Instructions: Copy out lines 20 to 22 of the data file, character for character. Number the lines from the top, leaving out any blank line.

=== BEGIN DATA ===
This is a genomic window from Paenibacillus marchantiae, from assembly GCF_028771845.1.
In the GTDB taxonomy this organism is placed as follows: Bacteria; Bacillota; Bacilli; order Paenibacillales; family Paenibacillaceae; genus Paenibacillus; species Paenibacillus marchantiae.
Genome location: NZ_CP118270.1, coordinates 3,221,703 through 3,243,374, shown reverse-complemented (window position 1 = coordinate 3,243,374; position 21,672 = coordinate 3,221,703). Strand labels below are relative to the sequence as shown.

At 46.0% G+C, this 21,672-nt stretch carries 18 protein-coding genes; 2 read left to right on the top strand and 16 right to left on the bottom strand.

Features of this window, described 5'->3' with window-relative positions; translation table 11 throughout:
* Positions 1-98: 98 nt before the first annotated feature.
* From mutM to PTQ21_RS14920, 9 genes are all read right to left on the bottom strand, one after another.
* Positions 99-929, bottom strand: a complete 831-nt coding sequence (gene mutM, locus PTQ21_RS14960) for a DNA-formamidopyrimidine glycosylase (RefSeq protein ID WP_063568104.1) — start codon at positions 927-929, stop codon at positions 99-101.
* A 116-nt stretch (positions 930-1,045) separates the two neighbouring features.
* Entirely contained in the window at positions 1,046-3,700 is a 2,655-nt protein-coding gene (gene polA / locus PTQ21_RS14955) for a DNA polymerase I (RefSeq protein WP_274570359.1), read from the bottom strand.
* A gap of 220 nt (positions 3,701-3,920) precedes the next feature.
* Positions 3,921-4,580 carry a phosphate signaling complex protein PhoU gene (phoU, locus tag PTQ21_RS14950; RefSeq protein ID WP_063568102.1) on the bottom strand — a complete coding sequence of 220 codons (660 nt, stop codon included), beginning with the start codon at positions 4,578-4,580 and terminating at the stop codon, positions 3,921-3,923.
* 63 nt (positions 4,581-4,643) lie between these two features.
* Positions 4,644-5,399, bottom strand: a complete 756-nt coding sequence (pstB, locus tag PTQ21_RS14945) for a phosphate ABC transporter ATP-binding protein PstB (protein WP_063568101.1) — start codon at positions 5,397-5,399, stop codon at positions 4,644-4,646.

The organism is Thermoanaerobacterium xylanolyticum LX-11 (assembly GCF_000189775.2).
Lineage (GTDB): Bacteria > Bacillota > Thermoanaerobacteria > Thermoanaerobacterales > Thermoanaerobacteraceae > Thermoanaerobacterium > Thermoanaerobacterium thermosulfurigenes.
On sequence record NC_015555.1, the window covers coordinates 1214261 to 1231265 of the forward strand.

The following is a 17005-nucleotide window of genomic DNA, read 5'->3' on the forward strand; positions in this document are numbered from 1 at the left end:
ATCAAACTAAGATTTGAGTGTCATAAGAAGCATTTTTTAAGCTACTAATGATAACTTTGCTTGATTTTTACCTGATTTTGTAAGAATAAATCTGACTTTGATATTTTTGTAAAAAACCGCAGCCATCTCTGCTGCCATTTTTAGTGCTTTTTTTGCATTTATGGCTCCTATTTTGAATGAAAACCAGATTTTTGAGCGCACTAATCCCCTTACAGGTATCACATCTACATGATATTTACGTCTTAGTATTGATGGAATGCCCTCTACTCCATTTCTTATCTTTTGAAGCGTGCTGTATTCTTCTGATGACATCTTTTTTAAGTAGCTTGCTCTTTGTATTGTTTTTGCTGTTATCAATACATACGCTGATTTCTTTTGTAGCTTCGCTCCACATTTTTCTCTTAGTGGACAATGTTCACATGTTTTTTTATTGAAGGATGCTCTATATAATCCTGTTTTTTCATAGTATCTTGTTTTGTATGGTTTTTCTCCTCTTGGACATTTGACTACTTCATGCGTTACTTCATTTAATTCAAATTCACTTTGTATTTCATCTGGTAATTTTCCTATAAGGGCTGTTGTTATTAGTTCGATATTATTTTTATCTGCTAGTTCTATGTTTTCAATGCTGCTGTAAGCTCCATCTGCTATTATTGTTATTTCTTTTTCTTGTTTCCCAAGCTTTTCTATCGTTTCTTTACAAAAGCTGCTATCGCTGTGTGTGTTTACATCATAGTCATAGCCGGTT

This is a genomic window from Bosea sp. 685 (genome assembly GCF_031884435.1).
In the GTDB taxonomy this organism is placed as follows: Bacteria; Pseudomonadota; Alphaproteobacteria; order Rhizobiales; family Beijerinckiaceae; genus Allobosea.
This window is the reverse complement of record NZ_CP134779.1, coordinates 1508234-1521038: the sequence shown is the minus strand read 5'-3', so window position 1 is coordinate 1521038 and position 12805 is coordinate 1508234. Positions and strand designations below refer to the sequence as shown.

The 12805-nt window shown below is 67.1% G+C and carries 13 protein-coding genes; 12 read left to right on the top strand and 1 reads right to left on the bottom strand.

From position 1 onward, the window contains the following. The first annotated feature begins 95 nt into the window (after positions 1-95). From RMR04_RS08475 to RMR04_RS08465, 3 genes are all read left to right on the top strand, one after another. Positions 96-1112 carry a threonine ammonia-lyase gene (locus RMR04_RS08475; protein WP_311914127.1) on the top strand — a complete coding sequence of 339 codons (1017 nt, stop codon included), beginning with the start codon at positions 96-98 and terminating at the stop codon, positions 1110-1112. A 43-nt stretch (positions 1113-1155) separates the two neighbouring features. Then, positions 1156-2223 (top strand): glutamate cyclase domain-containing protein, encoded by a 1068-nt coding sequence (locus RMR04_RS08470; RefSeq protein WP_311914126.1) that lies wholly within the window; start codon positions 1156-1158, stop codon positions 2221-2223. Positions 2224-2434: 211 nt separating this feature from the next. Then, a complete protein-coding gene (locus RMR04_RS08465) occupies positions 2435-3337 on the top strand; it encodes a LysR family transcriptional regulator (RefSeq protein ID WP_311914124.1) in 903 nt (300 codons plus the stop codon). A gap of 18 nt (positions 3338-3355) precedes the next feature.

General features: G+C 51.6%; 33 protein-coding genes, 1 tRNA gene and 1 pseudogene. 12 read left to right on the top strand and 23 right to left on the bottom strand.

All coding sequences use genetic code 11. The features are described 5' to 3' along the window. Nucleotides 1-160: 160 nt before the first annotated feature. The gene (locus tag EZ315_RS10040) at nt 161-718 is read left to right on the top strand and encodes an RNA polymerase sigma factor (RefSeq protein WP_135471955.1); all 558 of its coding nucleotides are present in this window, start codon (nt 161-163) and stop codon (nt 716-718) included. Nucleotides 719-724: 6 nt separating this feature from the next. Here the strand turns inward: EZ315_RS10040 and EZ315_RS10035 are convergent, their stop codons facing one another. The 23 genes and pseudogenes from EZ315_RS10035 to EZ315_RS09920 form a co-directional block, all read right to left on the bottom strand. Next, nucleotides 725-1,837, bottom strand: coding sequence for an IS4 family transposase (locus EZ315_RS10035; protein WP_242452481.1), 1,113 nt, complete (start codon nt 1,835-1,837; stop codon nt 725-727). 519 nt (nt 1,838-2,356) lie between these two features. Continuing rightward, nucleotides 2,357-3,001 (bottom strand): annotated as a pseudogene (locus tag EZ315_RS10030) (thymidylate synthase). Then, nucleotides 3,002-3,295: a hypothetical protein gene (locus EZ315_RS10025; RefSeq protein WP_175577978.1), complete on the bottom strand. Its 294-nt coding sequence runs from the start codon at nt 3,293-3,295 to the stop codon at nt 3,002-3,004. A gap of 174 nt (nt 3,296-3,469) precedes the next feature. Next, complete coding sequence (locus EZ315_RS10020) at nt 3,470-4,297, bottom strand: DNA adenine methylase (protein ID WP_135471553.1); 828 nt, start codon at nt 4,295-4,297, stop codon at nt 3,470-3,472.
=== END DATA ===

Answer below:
This is a genomic window from Bosea sp. 685 (genome assembly GCF_031884435.1).
In the GTDB taxonomy this organism is placed as follows: Bacteria; Pseudomonadota; Alphaproteobacteria; order Rhizobiales; family Beijerinckiaceae; genus Allobosea.
This window is the reverse complement of record NZ_CP134779.1, coordinates 1508234-1521038: the sequence shown is the minus strand read 5'-3', so window position 1 is coordinate 1521038 and position 12805 is coordinate 1508234. Positions and strand designations below refer to the sequence as shown.